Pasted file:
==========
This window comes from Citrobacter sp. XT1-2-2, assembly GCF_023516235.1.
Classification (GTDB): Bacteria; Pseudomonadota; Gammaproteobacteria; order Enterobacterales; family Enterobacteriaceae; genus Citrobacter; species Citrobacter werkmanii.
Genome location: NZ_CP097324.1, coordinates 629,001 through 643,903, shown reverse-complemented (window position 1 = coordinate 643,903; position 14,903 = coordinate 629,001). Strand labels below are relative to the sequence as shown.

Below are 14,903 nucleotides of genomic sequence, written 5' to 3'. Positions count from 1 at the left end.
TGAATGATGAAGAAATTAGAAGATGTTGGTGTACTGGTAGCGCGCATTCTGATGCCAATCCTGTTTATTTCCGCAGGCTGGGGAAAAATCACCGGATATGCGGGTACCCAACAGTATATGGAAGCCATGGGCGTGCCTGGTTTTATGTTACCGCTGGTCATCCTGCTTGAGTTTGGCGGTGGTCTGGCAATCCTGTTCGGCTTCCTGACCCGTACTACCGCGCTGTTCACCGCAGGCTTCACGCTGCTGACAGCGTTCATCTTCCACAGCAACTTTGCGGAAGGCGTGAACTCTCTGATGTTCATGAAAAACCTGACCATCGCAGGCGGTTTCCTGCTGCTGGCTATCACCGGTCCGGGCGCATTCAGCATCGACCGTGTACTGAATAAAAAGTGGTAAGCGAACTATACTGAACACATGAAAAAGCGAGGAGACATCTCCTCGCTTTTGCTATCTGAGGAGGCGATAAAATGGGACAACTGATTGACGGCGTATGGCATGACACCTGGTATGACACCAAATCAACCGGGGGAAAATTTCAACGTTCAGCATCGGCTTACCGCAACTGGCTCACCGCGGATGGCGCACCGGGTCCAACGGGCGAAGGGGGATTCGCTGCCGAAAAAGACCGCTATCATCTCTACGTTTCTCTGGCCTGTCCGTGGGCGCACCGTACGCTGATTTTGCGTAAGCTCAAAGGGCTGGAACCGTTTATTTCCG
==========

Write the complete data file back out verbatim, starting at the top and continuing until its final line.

This window comes from Citrobacter sp. XT1-2-2, assembly GCF_023516235.1.
Classification (GTDB): Bacteria; Pseudomonadota; Gammaproteobacteria; order Enterobacterales; family Enterobacteriaceae; genus Citrobacter; species Citrobacter werkmanii.
Genome location: NZ_CP097324.1, coordinates 629,001 through 643,903, shown reverse-complemented (window position 1 = coordinate 643,903; position 14,903 = coordinate 629,001). Strand labels below are relative to the sequence as shown.

Below are 14,903 nucleotides of genomic sequence, written 5' to 3'. Positions count from 1 at the left end.
TGAATGATGAAGAAATTAGAAGATGTTGGTGTACTGGTAGCGCGCATTCTGATGCCAATCCTGTTTATTTCCGCAGGCTGGGGAAAAATCACCGGATATGCGGGTACCCAACAGTATATGGAAGCCATGGGCGTGCCTGGTTTTATGTTACCGCTGGTCATCCTGCTTGAGTTTGGCGGTGGTCTGGCAATCCTGTTCGGCTTCCTGACCCGTACTACCGCGCTGTTCACCGCAGGCTTCACGCTGCTGACAGCGTTCATCTTCCACAGCAACTTTGCGGAAGGCGTGAACTCTCTGATGTTCATGAAAAACCTGACCATCGCAGGCGGTTTCCTGCTGCTGGCTATCACCGGTCCGGGCGCATTCAGCATCGACCGTGTACTGAATAAAAAGTGGTAAGCGAACTATACTGAACACATGAAAAAGCGAGGAGACATCTCCTCGCTTTTGCTATCTGAGGAGGCGATAAAATGGGACAACTGATTGACGGCGTATGGCATGACACCTGGTATGACACCAAATCAACCGGGGGAAAATTTCAACGTTCAGCATCGGCTTACCGCAACTGGCTCACCGCGGATGGCGCACCGGGTCCAACGGGCGAAGGGGGATTCGCTGCCGAAAAAGACCGCTATCATCTCTACGTTTCTCTGGCCTGTCCGTGGGCGCACCGTACGCTGATTTTGCGTAAGCTCAAAGGGCTGGAACCGTTTATTTCCG